Over the course of 162 games, there’s only so much influence a manager of any baseball team could have over their outcome. After 105 games the Mets actual record is 3 wins shy of their projected record of 53-52, making this a .500 team. Several factors contribute to this discrepancy like losing your ace pitcher to injury, scrambling for a closer to begin the season, developing a major league catcher, adapting to a new hitting coaches philosophy, and setting the most productive lineup possible just to name a few. What Terry Collins has done with this team to this point can only be admired, but help has arrived and changes must be made to maximize team production.
The move of Curtis Granderson from the cleanup to leadoff role proved to be successful as the team surged from June’s end through July. Daniel Murphy and Curtis Granderson’s slash line numbers are almost identical, batting average is the only big difference which Daniel Murphy leads Granderson by about.060 AVG points and make him a more ideal leadoff hitter. Curtis Granderson hit 6 home runs from the leadoff spot which minimized his RBI potential which essentially is the reason Sandy Alderson signed him. In moving Daniel Murphy into the leadoff spot, the Mets actually increase their leadoff OBP while putting Curtis Granderson into a role where his RBI opportunities increase dramatically.
Daniel Murphy’s SLG% is nearly that of Curtis Granderson with half as many HRs, meaning that Daniel Murphy is doing a better job of getting into scoring position than our current leadoff hitter. The only 2 reasons the Mets have kept Murphy out of the leadoff spot in the past were lack of speed on the basepaths and low OBP. Now Daniel leads our starting players in SB showing he has some speed and base running ability and his OBP is amongst the team leaders. David Wright being the best hitter on the team (despite struggles in 2014) deserves the 2nd spot in the order. His power has declined this season, however his OBP is still respectable and he should remain in a table-setting role followed by Granderson. Lucas Duda has earned his cleanup role as he’s hit over .280 in the past couple of months with at least 5 HRs per month. He is driving the ball to all fields and should be a key contributor to driving in runs once our table-setters do their jobs.
The top 4 lineup spots should be configured as follows:
1 2B Daniel Murphy (.293/.340/.412) 28 2B, 7HR, 11SB
2 3B David Wright (.278/.339/.401) 24 2B, 8HR, 5SB
3 RF Curtis Granderson (.232/.339/.415) 18 2B, 15HR, 8SB
4 1B Lucas Duda (.259/.356/.500) 22 2B, 18HR, 3SB
For the next spot in the lineup, this player has had a tale of 2 seasons. Travis d’Arnaud has adjusted quickly since his demotion to AAA on June 6th. Since being recalled on June 24th, d’Arnaud has a slash line of (.302/.337/.646). He has lengthened our lineup and has earned the spot of the 5 hitter.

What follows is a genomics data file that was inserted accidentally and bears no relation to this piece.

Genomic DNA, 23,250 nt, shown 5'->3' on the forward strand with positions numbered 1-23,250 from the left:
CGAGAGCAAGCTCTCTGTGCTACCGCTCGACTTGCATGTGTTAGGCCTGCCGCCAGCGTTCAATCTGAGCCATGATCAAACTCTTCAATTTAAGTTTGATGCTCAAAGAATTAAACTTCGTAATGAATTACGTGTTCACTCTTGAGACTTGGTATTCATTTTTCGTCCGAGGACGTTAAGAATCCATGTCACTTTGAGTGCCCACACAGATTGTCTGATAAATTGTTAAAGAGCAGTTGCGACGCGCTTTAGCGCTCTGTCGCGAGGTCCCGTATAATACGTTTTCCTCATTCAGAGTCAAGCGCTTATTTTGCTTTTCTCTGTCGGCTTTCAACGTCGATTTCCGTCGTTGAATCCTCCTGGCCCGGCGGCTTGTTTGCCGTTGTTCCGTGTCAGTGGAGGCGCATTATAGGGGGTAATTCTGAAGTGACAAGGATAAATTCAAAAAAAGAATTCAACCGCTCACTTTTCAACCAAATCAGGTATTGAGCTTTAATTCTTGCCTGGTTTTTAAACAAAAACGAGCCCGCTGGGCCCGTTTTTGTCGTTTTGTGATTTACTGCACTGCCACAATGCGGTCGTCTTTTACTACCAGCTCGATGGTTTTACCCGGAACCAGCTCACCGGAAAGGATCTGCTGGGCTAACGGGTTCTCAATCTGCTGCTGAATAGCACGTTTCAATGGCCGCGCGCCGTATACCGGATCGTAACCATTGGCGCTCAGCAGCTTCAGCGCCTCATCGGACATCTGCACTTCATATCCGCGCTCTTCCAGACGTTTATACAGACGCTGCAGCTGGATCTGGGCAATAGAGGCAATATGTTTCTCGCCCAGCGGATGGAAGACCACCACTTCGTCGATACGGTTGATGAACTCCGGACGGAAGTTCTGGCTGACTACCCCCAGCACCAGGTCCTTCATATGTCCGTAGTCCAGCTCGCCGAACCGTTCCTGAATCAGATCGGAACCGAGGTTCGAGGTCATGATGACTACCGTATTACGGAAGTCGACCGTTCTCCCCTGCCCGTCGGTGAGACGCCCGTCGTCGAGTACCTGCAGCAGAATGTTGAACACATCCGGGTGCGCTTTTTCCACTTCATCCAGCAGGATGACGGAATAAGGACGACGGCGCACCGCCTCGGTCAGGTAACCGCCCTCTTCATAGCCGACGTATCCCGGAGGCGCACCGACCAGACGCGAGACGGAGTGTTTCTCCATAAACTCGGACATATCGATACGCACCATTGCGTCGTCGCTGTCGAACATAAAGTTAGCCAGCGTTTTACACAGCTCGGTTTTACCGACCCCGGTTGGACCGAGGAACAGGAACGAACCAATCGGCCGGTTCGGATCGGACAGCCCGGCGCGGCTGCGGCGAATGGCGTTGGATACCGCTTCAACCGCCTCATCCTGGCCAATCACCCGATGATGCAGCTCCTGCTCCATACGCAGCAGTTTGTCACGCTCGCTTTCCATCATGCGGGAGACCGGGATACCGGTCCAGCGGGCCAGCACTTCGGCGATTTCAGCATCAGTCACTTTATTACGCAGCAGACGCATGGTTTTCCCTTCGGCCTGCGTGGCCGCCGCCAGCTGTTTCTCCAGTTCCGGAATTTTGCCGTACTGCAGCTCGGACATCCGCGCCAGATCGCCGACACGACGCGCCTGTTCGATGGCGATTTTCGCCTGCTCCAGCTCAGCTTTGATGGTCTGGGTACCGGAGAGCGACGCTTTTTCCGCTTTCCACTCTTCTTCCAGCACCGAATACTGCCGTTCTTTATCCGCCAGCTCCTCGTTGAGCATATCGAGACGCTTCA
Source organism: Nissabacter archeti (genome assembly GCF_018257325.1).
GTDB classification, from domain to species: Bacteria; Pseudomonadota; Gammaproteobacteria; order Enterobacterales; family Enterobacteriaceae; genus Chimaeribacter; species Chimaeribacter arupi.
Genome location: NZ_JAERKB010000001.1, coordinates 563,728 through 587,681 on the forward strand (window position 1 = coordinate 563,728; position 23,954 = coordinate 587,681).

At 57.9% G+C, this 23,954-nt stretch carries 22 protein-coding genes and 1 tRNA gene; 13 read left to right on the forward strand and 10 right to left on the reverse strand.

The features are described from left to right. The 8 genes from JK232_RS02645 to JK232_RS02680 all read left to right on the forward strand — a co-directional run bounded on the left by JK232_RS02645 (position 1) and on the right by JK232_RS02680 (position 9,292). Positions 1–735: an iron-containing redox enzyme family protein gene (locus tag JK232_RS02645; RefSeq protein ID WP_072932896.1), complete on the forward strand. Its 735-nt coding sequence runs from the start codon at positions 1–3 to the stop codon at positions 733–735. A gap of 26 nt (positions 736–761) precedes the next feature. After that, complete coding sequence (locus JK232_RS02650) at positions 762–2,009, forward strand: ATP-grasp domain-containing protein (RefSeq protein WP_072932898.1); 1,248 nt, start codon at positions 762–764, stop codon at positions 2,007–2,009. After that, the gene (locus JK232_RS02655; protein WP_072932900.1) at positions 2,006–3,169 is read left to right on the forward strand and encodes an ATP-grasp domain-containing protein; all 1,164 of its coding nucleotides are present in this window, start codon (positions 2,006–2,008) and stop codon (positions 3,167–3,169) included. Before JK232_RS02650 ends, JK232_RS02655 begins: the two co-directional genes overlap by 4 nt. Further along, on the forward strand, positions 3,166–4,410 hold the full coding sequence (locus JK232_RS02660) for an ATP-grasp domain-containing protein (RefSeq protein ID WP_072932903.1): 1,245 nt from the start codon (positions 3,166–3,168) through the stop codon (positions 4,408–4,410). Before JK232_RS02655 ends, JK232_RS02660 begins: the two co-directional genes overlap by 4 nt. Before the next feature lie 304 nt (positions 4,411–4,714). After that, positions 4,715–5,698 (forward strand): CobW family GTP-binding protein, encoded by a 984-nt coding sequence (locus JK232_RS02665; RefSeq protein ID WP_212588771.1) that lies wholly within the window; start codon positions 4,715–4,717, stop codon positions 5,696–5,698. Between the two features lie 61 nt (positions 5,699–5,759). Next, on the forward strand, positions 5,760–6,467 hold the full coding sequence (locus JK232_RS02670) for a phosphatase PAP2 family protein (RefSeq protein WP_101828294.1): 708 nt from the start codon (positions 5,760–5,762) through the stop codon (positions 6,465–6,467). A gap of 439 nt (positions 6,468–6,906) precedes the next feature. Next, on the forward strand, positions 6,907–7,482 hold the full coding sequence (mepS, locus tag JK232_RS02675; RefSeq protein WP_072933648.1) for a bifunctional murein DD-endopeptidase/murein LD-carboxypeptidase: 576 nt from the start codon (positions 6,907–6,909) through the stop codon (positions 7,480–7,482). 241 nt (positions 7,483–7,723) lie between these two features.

5 C Travis d’Arnaud
Before June 6th demotion (.180/.271/.320) 3 2B, 3HR
Since June 24th Promotion (.302/.337/.646) 7 2B, 4HR
Season Stats (.232/.298/.379) 10 2B, 7HR
Right after Travis d’Arnaud in the Mets order is when they begin to look thin offensively. Having early success in the season but struggling as of recent is Juan Lagares, the defensive wizard and minor league doubles machine. This kid showed an advanced approach to lead off the year and is capable of making the bottom of our order a productive one. He isn’t seeing the ball well like he was in the first half, but we need to remember he is in his first full season in the bigs and known primarily for his route to catch baseballs and cannon for an arm, any offense is a plus.
6 CF Juan Lagares (.271/.306/.375) 16 2B, 2HR, 2SB
7 RF Chris Young/Eric Young/Kirk Nieuwenhuis/Bobby Abreu/denDekker
Our right field position is a question mark. I’m not saying the Mets haven’t produced anything from the position, but they don’t have an everyday right fielder which is a need to be addressed in the off-season or via trade before Thursday’s deadline. Though not one player has stepped up and taken over this position, I still believe they have produced more than my “ideal” 8 hitter, Ruben Tejada. In every championship team there is that one scrappy player that is on the squad solely for defensive prowess. Through the course of the season I have seen many different Ruben Tejadas. I’ve seen the defensive shortstop, the slap hitter, the kid in way over his head, and the wanna-be slugger with warning track power. This player is undoubtedly our 8 hitter and those who look too dependently on his OBP must take into consideration how many times he has walked for the sole reason that the worst hitting pitching staff is just 4 pitches away.
Ruben has been intentionally walked 10 times, twice as much as any player on the Mets. Ruben Tejada hasn’t defended the way he has in the past which quieted his lack of offense. In a New York setting, he shouldn’t start and the Mets executives know that. Ruben is a bridge to the future, an inexpensive filler until we land in a position of contention where an offensive producer is necessary at the position. Until then we have a shortstop with a strong arm and instincts but lacks the speed to get too many balls up the middle or steal a base when we need him to. He has no power and is offensively irrelevant as his slash line below shows. A shortstop with any tools is an upgrade here.
8 SS Ruben Tejada (.226/.351/.281) 9 2B, 2HR, 1SB